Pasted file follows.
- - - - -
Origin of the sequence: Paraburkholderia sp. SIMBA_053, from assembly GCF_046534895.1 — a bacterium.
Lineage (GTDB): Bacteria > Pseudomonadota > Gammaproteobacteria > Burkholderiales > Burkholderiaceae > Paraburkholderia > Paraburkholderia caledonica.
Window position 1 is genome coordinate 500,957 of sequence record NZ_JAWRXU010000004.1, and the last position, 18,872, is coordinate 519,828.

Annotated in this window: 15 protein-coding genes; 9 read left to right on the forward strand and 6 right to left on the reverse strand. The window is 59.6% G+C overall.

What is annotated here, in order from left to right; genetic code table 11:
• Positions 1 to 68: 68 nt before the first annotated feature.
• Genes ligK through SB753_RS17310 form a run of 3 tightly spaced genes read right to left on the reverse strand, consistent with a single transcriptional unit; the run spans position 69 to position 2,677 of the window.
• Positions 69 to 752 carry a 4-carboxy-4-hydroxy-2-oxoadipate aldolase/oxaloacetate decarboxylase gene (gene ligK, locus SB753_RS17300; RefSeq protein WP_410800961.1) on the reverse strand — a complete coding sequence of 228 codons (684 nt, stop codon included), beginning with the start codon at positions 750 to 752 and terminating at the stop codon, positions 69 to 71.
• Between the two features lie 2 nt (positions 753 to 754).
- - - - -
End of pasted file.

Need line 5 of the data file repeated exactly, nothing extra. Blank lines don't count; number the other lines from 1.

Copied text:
What is annotated here, in order from left to right; genetic code table 11: